Structure-Function Studies of the Initiation Response of Human Mismatch Repair Proteins to DNA Containing a Mismatch Public Deposited

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  • March 19, 2019
  • Bradford, Kira
    • Affiliation: College of Arts and Sciences, Department of Chemistry
  • DNA mismatch repair (MMR) is the post-replicative process that recognizes and repairs misincorporated bases that occur during replication. Deficiencies in MMR are linked to greater than 80% of hereditary non-polyposis colorectal cancer. To better understand the initiation of MMR in humans, two proteins, MSH2-MSH6 (hMutSα) and MLH1-PMS2 (hMutLα), were studied. hMutSα first recognizes and binds to the mismatch in an ADP-dependent manner; however, it then undergoes an ATP-dependent conformational change(s) into a mobile clamp. The ATP activated form of hMutSα also recruits hMutLα to the DNA. Together, these proteins signal the downstream events of MMR that results in the repair of the misincorporated base. Currently, the conformations of the hMutSα-DNA complexes in the presence of ATP are not well characterized. hMutSα in the presence of ADP has previously been crystallized in complex with mismatched DNA. This crystal structure shows that hMutSα induces a kink on the DNA, consistent with other studies done with MutS homologs. However, no crystal structures have yet been solved of hMutSα in the presence of ATP. Additionally, the conformational state of hMutSα that interacts with hMutLα is not well understood, and little is known on the conformations of the hMutSα-hMutLα-DNA complexes. iv In this work, I used atomic force microscopy (AFM) to examine the conformational properties of hMutSα and hMutSα-hMutLα on DNA containing a single mismatch and in various adenine nucleotide conditions. The data suggests that hMutSα recognizes and binds to the mismatch in the presence of ADP, and, surprisingly, remains localized to the mismatch in the presence of ATP. The data also show that ATP induces hMutSα-hMutSα interactions, and multiple hMutSα form a complex on the mismatch. I also characterized the hMutSα-induced DNA bend angle properties and saw unique changes in bending depending on the adenine nucleotide conditions. Additionally, I observed unique properties of the complexes of hMutSα and hMutLα in the presence of ATP including: complex volumes becoming larger, DNA lengths appearing shorter, and some population of these complexes remain localized to the mismatch. Taken together, these data provide mechanistic insights and allows us to propose a molecular model for MMR initiation.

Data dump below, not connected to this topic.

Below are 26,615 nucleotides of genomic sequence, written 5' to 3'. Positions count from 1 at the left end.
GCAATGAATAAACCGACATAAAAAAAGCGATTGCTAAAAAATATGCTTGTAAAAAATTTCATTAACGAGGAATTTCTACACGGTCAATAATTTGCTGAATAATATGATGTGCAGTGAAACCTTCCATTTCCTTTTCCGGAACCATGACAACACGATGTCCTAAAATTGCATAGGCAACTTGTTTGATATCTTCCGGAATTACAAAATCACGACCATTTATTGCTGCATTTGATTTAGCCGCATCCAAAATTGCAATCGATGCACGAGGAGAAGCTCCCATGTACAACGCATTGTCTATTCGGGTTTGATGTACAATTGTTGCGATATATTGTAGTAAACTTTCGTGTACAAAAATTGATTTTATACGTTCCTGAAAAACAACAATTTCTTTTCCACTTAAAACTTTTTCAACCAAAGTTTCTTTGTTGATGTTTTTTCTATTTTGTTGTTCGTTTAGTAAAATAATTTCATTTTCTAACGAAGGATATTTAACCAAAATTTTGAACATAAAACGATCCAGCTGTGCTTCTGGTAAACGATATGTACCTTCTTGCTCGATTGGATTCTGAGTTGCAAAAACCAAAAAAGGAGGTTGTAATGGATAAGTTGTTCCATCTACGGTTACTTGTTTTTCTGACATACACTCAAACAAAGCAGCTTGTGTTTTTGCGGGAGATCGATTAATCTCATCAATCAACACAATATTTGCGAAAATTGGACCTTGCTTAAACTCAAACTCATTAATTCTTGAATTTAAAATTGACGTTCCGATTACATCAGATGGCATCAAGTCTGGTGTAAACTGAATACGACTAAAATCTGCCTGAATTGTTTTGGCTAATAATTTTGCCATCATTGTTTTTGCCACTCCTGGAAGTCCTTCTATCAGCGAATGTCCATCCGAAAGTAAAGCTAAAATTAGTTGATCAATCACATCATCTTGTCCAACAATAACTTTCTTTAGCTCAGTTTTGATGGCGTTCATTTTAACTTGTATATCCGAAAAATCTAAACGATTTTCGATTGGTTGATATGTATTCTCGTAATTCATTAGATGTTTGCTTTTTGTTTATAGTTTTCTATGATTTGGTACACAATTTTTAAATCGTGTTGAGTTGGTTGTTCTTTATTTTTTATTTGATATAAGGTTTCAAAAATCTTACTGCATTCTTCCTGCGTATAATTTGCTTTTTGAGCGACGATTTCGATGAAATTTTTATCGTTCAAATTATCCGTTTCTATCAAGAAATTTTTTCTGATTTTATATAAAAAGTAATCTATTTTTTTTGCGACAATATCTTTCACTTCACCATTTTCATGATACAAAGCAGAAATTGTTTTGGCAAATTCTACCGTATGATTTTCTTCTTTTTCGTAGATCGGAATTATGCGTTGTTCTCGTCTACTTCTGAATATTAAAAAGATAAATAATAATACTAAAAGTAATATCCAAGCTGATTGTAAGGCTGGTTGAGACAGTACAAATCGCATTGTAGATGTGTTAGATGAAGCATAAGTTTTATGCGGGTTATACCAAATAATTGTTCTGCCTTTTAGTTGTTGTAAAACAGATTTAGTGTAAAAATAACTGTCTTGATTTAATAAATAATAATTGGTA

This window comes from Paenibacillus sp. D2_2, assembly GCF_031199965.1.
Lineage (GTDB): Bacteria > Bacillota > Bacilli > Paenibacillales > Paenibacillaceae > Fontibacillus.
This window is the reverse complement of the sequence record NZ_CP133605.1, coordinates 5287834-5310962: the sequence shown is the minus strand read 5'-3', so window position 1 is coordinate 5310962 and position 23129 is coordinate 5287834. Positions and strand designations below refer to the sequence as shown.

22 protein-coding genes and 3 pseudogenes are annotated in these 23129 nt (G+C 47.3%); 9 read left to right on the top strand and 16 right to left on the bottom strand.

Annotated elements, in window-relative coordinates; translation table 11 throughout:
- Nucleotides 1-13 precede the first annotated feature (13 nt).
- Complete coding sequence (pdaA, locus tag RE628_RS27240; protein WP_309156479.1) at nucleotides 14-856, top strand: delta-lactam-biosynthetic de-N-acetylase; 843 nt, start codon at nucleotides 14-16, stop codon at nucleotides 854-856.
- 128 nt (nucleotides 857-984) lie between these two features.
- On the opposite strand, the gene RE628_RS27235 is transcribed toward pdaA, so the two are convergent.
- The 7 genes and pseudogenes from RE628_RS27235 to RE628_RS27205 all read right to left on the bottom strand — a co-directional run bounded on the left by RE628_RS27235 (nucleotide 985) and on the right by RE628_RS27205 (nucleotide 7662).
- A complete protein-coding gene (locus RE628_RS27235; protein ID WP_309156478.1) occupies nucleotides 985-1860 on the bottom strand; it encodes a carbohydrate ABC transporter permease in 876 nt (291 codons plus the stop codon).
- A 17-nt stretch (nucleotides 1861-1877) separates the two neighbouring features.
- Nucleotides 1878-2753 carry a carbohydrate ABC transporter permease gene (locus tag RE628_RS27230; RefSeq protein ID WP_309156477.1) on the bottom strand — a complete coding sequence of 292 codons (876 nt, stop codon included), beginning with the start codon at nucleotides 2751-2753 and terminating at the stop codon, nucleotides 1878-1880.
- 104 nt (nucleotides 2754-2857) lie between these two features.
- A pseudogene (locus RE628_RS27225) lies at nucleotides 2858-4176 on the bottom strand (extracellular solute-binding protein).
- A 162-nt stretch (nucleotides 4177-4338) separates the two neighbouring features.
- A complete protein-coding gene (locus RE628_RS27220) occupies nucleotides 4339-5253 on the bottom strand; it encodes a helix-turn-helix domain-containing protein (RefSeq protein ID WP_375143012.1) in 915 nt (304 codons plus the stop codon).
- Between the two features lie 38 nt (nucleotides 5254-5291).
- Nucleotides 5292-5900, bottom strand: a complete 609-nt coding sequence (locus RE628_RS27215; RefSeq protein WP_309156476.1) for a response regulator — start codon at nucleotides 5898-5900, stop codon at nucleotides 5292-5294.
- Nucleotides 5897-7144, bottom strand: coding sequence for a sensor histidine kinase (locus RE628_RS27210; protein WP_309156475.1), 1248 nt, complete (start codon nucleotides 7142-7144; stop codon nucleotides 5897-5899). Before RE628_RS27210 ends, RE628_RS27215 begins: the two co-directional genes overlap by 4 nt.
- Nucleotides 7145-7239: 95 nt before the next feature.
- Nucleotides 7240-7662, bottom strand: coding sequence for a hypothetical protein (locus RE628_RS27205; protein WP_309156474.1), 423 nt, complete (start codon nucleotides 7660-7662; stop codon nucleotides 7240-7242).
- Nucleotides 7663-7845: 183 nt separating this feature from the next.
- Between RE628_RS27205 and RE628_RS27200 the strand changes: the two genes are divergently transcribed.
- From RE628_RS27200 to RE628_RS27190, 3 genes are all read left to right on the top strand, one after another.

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  • In Copyright
  • Erie, Dorothy
  • Spremulli, Linda
  • Ramsden, Dale
  • Kunkel, Tom
  • Redinbo, Matthew R.
  • Doctor of Philosophy
Degree granting institution
  • University of North Carolina at Chapel Hill Graduate School
Graduation year
  • 2015
Place of publication
  • Chapel Hill, NC
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